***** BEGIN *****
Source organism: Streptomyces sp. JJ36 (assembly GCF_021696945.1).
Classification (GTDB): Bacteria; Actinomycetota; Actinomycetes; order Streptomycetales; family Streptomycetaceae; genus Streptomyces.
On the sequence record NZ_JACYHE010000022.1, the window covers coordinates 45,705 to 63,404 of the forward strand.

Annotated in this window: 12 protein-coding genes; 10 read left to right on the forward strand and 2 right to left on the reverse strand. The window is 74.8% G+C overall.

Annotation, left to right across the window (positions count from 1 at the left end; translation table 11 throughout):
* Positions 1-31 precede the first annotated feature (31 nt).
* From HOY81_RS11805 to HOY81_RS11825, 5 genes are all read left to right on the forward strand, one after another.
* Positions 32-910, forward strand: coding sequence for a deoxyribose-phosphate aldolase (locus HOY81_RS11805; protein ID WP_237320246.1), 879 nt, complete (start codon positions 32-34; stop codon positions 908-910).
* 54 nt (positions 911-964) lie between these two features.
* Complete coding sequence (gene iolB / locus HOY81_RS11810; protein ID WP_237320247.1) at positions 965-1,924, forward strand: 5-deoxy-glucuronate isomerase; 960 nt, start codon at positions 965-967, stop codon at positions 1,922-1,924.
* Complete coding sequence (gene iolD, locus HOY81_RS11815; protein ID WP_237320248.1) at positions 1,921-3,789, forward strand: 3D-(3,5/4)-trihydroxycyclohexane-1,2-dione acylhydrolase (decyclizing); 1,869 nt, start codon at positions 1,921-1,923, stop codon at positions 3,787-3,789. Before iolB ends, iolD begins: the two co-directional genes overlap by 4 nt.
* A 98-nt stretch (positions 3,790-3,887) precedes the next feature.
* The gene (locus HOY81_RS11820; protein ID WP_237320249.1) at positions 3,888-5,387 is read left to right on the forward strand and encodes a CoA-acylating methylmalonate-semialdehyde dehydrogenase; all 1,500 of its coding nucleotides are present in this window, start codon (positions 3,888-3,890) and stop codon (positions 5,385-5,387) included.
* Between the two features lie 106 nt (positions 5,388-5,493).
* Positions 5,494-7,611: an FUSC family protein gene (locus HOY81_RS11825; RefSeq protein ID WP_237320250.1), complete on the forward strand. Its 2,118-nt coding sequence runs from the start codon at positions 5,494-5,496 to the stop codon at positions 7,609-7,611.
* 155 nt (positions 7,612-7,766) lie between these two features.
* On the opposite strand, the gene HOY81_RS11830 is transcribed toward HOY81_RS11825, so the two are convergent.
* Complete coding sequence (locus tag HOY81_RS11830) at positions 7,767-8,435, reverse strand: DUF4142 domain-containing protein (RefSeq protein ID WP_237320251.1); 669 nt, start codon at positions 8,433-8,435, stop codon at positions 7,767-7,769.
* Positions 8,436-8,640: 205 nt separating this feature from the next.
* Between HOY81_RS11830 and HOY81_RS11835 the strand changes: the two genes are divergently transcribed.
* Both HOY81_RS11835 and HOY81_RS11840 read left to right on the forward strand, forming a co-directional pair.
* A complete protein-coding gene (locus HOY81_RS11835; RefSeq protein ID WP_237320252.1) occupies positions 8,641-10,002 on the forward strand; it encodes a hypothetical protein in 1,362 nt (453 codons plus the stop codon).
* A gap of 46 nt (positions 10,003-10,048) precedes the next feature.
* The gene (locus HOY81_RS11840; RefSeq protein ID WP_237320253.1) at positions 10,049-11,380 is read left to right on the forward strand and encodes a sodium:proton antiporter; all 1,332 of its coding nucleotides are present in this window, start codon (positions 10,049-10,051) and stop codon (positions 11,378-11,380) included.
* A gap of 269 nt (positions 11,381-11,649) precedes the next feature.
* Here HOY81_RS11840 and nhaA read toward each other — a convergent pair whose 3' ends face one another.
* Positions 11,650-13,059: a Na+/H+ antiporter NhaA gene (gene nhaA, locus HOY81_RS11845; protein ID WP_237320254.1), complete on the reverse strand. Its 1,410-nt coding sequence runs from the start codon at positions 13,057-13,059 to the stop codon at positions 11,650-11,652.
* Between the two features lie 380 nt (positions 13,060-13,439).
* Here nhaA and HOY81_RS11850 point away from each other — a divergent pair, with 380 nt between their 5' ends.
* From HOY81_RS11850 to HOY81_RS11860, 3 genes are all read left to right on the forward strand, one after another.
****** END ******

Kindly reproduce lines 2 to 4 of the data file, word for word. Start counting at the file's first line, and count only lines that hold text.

Classification (GTDB): Bacteria; Actinomycetota; Actinomycetes; order Streptomycetales; family Streptomycetaceae; genus Streptomyces.
On the sequence record NZ_JACYHE010000022.1, the window covers coordinates 45,705 to 63,404 of the forward strand.

Annotated in this window: 12 protein-coding genes; 10 read left to right on the forward strand and 2 right to left on the reverse strand. The window is 74.8% G+C overall.